1998 – Washington – Tim Wheat

The keys to the National Republican Party Headquarters were dangling in the doorway to the exclusive “Capitol Club.” I instinctively grabbed them out of the lock and tossed them to Mike Auberger.

Suddenly, at least, the security personal were happy to come out to talk with ADAPT.

The heart of direct action is taking action. At the end of October 1998 in Washington DC, ADAPT was striking back to help preserve the Americans with Disabilities Act and the gains we had made in transportation.

Just 8 years after the historic civil rights legislation became law, Georgia was attempting to erase the “integration mandate” from the ADA. The state argued in federal court that institutions were appropriate places for people with disabilities – and they had won. The Olmstead case would go to the Supreme Court in early 1999.

Many people spoke of how the ADA had attempted too much. They used language similar to those who opposed lifts on buses. Rather than “local option,” adversaries lectured about “unfunded mandates” and “states rights.”

They said the momentum was gone from the ADA and, frustrating especially to ADAPT’s history, the American Bus Association was suing to stop the mandate for lifts on all new buses. People with disabilities had made significant gains over the past few years; maybe progress should slowdown?

Action, however, is what ADAPT is about. Hundreds of ADAPT activists flooded into Washington DC to regain the initiative with the message that we will be the ones to define our rights.

Direct Action had proven very successful in establishing equality in transportation. Wade Blank explained that in cities like Denver that used Direct Action, the transportation systems made commitments to accessibility. Cities without direct action of people with disabilities demanding equal access were lagging noticeably behind.

Cross-country buses, notably Greyhound, were using their lawyers and a tactic of delay to avoid regulations to make over-the-road buses accessible. On the final day of the fall action, a team of about 30 ADAPT activists negotiated all day with the American Bus Association. The ABA’s office is the old Greyhound Terminal in Washington DC where most of us chanted for hours in the acoustically amplifying giant marble foyer. The ABA gave up, and ADAPT had secured a meeting with the ABA president, after the police came and prepared to make hundreds of arrests.

The day before, ADAPT demanded that the Department of Health and Human Services, specifically the Healthcare Finance Administration (HCFA), that runs Medicaid, stop backpedaling on enforcement of the ADA “integration mandate.” Activists had spent the day in a tussle, as General Service Police Officers pulled people from doors and out of wheelchairs. One entrance at a time, the officers and activists pushed and filled empty space. It was a non-violent dance of authority and passion.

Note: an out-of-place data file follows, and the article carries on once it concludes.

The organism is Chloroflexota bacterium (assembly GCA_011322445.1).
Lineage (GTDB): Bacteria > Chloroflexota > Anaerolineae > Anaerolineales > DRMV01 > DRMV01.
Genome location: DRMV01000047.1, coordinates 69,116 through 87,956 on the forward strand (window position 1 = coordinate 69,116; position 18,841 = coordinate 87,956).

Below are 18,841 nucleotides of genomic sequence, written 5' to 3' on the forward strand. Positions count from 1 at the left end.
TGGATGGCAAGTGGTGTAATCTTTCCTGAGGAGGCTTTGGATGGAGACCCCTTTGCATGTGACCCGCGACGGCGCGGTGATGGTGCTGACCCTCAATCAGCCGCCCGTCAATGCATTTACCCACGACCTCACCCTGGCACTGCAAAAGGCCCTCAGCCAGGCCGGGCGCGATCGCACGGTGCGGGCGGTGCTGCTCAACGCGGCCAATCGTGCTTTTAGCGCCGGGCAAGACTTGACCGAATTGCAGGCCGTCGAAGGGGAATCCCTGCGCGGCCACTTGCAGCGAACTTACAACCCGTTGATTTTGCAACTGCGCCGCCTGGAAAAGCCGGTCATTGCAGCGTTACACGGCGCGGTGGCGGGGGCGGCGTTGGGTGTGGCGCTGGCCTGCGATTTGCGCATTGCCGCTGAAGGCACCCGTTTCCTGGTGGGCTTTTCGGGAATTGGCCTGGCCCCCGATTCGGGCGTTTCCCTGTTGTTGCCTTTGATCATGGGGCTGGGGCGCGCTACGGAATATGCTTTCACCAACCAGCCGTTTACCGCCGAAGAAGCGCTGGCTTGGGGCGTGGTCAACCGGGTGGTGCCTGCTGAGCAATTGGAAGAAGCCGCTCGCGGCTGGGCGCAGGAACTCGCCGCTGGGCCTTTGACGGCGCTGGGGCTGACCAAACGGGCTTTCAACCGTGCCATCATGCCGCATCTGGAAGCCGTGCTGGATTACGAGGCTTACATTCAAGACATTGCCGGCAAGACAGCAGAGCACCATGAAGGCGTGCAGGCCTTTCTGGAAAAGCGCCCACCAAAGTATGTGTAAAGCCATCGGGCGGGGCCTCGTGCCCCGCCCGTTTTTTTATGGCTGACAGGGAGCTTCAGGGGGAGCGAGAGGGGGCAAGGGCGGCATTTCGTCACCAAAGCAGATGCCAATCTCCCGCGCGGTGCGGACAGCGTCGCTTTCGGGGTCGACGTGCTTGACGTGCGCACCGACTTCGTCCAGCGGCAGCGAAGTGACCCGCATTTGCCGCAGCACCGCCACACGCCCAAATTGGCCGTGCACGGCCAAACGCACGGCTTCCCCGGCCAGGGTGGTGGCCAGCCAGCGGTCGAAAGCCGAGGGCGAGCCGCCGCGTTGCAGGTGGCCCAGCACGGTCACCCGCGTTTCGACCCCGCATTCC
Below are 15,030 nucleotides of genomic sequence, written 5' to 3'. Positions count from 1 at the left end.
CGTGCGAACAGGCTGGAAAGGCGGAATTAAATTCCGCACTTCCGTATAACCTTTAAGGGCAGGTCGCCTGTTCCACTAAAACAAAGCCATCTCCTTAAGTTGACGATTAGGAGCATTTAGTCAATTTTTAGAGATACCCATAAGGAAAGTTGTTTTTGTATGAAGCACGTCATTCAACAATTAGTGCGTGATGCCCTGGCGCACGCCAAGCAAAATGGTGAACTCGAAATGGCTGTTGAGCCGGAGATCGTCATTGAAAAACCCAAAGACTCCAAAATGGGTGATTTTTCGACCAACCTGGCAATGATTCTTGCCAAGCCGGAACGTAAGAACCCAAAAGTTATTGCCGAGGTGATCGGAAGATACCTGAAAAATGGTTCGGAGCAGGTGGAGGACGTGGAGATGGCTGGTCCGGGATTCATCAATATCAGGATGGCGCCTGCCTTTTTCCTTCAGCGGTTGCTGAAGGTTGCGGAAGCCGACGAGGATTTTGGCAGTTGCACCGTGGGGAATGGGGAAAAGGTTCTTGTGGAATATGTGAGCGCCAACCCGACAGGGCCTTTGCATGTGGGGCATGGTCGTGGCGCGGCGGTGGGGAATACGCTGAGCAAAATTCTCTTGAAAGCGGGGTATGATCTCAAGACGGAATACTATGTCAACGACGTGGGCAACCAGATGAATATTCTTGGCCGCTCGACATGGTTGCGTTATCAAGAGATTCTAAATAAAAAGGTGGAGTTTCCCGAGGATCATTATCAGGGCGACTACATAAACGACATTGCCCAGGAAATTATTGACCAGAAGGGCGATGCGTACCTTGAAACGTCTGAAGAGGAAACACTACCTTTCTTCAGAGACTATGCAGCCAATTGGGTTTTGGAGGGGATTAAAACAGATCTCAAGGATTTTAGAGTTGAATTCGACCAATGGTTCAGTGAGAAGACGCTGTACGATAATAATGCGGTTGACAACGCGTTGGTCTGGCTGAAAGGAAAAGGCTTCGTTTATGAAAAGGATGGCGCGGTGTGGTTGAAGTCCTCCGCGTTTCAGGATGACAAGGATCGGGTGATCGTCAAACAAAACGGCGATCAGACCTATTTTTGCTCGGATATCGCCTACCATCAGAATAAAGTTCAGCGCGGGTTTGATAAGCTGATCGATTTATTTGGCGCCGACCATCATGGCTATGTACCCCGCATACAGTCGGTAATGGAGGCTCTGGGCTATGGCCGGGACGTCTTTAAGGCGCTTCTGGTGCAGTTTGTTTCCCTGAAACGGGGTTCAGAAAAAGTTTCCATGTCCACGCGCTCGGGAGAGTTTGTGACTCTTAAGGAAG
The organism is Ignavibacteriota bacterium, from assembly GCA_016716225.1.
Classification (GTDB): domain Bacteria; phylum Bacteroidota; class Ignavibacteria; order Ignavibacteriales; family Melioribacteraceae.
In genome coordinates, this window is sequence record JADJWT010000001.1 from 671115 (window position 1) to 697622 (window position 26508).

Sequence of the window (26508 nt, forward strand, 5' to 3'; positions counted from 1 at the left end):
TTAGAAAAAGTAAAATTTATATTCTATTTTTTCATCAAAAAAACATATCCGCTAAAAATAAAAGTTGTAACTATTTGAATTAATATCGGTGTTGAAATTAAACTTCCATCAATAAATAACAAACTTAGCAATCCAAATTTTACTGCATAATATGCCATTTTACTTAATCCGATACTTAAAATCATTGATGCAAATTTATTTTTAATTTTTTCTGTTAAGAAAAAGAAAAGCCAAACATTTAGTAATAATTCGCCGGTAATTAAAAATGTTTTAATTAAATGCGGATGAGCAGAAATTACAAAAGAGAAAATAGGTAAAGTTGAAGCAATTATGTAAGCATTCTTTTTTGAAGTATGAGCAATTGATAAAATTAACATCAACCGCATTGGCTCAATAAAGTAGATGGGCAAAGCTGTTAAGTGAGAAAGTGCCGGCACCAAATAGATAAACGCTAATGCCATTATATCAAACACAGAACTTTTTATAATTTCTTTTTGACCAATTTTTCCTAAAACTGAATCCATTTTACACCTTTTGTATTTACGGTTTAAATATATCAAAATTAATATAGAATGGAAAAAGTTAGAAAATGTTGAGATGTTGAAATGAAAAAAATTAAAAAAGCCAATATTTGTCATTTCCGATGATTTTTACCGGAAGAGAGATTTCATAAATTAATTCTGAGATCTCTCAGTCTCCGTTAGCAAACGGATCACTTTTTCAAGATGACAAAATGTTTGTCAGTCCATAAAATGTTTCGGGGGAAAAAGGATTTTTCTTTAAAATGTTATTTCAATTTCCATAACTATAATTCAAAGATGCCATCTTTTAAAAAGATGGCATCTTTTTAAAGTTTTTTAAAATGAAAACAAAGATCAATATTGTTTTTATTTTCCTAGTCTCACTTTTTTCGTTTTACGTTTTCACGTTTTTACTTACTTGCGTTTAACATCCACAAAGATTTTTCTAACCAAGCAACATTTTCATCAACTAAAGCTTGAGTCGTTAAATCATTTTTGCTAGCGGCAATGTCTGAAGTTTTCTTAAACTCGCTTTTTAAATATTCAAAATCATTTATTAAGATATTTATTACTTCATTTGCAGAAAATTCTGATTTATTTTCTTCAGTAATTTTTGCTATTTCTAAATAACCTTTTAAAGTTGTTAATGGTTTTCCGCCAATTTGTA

Of course, about 40 activists had the parking garage blocked, and as the end of the business day came near, HHS administration and the officers realized that they couldn’t play the same game with the parking lot. As soon as they pulled someone out of the drive, another adapt activist would take their place and keep all the cars bottled up.

When HCFA realized they had to negotiate to get home, John Callahan, the Assistant Secretary of Management and Budget, invited an ADAPT team in to work out the details. When that team refused to accept the first draft of an agreement, the activists inside only had to point Mr. Callahan to the window, where he could see and hear ADAPT’s passion and commitment. He realized that ADAPT meant what they said, and agreed in writing that ADAPT would meet with the Secretary herself. Each one of us played a role that day.

The part of this action that I remember best is the small role I played at the National Republican Party Headquarters. On the first day of action ADAPT split into a bipartisan force and hit the Republican and Democratic national headquarters. The direct goal was support of MiCASSA, but everyone wanted to make a clear statement that institutionalization is discrimination like the ADA says.

I remember this well because, before we actually blocked the doors to the National Republican Headquarters, we were attempting to crowd into the building. In the struggle at the front door, a security guard had left the keys hanging in the door and I grabbed them and tossed the keys to Mike.

The security personnel threatened to have me arrested on all kinds of felonies, but I had no idea where the keys were. They could identify me as the person who grabbed the keys, but they didn’t know what I did with them.

Mike Auberger did all the talking, and they grilled him about the keys. Mike never lost the focus on why ADAPT was there, and turned all the Republican Party folks questions back to support for our legislation.

For all I knew, Mike had the keys right there with him.

ADAPT got letters of support from both the Republicans and Democrats that day. But the un-quantified success of the October 1998 action was that ADAPT had sent the message to the disability rights community, and to the nation that we would not accept a slow unraveling of our civil rights. We demanded equality. We were going to fight Olmstead and we were going to win.